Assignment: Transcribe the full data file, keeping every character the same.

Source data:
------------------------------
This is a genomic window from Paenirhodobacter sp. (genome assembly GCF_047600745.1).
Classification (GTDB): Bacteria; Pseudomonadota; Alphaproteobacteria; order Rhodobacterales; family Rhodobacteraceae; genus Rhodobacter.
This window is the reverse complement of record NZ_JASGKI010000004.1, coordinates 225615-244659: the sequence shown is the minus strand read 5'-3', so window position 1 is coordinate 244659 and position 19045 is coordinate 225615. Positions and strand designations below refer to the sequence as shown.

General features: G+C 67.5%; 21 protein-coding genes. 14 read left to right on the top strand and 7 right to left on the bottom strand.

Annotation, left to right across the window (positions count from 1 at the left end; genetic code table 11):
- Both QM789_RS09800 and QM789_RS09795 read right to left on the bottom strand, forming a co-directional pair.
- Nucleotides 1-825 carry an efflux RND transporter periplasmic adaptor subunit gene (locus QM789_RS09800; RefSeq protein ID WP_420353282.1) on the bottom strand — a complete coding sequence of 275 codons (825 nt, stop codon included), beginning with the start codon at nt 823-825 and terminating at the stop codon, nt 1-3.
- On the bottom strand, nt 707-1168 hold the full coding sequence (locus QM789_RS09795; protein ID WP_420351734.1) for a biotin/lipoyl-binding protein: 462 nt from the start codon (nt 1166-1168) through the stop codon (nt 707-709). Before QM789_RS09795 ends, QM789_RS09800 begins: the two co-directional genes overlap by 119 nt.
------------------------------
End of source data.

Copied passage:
This is a genomic window from Paenirhodobacter sp. (genome assembly GCF_047600745.1).
Classification (GTDB): Bacteria; Pseudomonadota; Alphaproteobacteria; order Rhodobacterales; family Rhodobacteraceae; genus Rhodobacter.
This window is the reverse complement of record NZ_JASGKI010000004.1, coordinates 225615-244659: the sequence shown is the minus strand read 5'-3', so window position 1 is coordinate 244659 and position 19045 is coordinate 225615. Positions and strand designations below refer to the sequence as shown.

General features: G+C 67.5%; 21 protein-coding genes. 14 read left to right on the top strand and 7 right to left on the bottom strand.

Annotation, left to right across the window (positions count from 1 at the left end; genetic code table 11):
- Both QM789_RS09800 and QM789_RS09795 read right to left on the bottom strand, forming a co-directional pair.
- Nucleotides 1-825 carry an efflux RND transporter periplasmic adaptor subunit gene (locus QM789_RS09800; RefSeq protein ID WP_420353282.1) on the bottom strand — a complete coding sequence of 275 codons (825 nt, stop codon included), beginning with the start codon at nt 823-825 and terminating at the stop codon, nt 1-3.
- On the bottom strand, nt 707-1168 hold the full coding sequence (locus QM789_RS09795; protein ID WP_420351734.1) for a biotin/lipoyl-binding protein: 462 nt from the start codon (nt 1166-1168) through the stop codon (nt 707-709). Before QM789_RS09795 ends, QM789_RS09800 begins: the two co-directional genes overlap by 119 nt.